She hooks the rope onto the bottom ring. "When you lead a runner, stand to his left. He will be on your right. Hold the lead rope with your right hand just below where you fastened it, and hold the rest of the lead with your left hand. Now you can walk forward."

The class moves out of the way as she and her colt emerge from the stall. They walk a few steps down the aisle and stop. "If a runner is not being cooperative with moving forward, a little pulling may be necessary. Don't try to drag a runner. They weigh more than you." She pauses for a few chuckles. "If a runner still won't move, click to him. Most runners understand a clicking noise in the back of your mouth to signal some sort of movement. Clicking combined with pressure will usually get him going. Talking to him also helps. 'Walk on…' If he's still being stubborn, getting stern is allowed. Reprimands and firm yanks are okay. Sometimes a little clap on the rump helps, but don't be too enthusiastic, or he may move a bit more than you bargained for.

"On the other hand, if he's moving too fast, pull down on his nose with the rope. Talk to him, saying 'Ho.' Use your body if you have to, bracing yourself against his shoulder as he pushes forward. He may be heavier, but you're not EXACTLY a feather. A sharp elbow in the shoulder occasionally serves to accentuate your intent to slow him down, if force becomes necessary.

"All in all, stay near his shoulder. Runners don't strike out with their front legs as well as they do with their back ones, and if you're not right in front of them, they really can't get to you easily. You're also hard to bite if you're right near their shoulder. Parallel to the shoulder is probably the safest place for you to be."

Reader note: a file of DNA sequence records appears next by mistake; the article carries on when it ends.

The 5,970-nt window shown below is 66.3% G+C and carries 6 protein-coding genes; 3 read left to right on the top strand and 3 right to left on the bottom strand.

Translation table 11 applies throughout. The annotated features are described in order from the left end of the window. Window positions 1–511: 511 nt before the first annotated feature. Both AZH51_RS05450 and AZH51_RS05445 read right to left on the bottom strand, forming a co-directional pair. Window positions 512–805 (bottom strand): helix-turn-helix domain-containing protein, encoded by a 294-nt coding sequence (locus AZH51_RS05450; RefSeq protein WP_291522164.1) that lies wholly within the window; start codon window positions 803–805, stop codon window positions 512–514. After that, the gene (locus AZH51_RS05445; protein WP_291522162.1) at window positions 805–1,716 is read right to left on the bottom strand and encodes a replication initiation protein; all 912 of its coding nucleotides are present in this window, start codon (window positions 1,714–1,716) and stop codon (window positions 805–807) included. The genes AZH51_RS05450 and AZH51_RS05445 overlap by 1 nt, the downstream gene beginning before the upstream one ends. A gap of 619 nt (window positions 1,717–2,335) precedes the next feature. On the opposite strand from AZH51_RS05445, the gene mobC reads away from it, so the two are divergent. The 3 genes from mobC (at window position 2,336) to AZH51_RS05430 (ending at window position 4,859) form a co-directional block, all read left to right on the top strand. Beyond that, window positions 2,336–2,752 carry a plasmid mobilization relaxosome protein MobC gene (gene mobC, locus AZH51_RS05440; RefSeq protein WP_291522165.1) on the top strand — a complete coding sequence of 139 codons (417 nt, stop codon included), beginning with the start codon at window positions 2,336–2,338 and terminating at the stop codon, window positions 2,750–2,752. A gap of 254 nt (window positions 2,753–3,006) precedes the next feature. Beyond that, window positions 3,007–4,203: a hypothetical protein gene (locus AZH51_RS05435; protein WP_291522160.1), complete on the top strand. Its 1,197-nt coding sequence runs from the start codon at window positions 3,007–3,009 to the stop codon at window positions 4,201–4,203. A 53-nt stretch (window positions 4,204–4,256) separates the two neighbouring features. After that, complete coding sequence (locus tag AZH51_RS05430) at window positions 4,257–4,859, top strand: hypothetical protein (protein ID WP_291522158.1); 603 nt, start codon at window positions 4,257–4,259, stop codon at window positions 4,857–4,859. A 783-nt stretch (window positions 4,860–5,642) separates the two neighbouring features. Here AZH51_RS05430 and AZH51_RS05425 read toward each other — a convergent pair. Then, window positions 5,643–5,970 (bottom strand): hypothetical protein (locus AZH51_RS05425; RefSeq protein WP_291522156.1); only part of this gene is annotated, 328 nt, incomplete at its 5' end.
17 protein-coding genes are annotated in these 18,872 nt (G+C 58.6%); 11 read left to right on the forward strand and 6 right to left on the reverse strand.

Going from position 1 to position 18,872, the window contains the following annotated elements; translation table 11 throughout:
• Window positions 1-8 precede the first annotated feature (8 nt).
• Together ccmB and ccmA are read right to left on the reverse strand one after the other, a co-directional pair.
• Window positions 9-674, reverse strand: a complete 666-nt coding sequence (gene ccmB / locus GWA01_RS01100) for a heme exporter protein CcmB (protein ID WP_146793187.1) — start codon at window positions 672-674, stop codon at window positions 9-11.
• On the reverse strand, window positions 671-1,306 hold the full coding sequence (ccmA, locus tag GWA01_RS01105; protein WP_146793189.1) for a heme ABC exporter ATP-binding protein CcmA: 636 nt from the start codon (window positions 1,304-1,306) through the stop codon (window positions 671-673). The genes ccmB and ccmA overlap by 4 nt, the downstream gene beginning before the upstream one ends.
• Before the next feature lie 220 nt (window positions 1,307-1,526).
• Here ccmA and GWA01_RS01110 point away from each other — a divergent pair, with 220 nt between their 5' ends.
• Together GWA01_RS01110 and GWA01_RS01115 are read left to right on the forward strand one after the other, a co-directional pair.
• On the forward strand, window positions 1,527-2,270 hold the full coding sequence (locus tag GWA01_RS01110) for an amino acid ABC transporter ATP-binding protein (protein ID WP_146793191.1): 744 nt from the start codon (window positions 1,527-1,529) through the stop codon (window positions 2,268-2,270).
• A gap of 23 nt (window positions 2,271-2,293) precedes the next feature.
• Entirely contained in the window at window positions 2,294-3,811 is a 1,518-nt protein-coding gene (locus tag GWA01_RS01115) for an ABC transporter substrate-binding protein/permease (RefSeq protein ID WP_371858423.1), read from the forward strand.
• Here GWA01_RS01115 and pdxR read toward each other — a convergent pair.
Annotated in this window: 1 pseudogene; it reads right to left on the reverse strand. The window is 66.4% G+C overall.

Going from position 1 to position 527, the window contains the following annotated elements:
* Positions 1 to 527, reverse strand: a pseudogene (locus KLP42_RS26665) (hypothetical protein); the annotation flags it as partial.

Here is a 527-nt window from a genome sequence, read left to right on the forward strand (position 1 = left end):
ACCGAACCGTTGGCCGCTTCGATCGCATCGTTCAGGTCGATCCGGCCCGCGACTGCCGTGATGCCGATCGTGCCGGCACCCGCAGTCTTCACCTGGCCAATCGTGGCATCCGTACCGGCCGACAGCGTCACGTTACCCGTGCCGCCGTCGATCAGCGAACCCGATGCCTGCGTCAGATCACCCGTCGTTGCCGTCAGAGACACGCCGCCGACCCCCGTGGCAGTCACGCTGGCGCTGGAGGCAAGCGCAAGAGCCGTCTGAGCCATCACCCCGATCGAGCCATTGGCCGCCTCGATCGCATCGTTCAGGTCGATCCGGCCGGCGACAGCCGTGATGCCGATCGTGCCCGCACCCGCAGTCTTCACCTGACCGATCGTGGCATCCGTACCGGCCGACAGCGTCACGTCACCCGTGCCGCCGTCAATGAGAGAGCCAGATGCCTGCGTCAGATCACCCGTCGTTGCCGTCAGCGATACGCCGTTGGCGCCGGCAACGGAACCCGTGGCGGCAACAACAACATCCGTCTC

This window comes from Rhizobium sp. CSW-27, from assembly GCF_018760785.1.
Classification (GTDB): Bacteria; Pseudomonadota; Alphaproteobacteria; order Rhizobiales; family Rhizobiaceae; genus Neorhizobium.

Aeia walks forward now, leading Perceval out of the barn. The Apprentices follow. She crosses the road outside and heads to the pasture gate. "When you open the fence, some of the other runners may see this as a signal to try and escape. So move efficiently. Unfasten it, and open it wide enough for both of you to go through. Walk through, and then turn the runner around so that he faces the fence. Close it. It is not necessary to fasten it again just yet; closing it will usually deter the others from escaping.

"Runners out in pasture usually keep their halters on; it makes it much easier to catch them later. So all you need to do is unclip the lead line. But be careful; a runner excited to be out may bolt away as soon as he knows he is free. If you can talk to a potential bolter while unclipping the lead so that he doesn't know it happened right away, that is good. In any case, always face them back towards the fence when you're going to release them. This way, they won't plow forwards and mow you down. Where they want to go is BEHIND them. Undo the lead and step back towards the gate, facing the runner. Back up to the gate and then let yourself out and fasten it."

Aeia does as she explains, finally unclipping the shank from Perceval's halter. He spins swiftly and trots off across the pasture, neighing loudly to the companions he sights near the stream. Aeia backs out and fastens the gate after her.

"And that, my students, is your first lesson. Please be careful when handling these animals. Now you know how to be." And she smiles.

Unless otherwise stated, the content of this page is licensed under Creative Commons Attribution-ShareAlike 3.0 License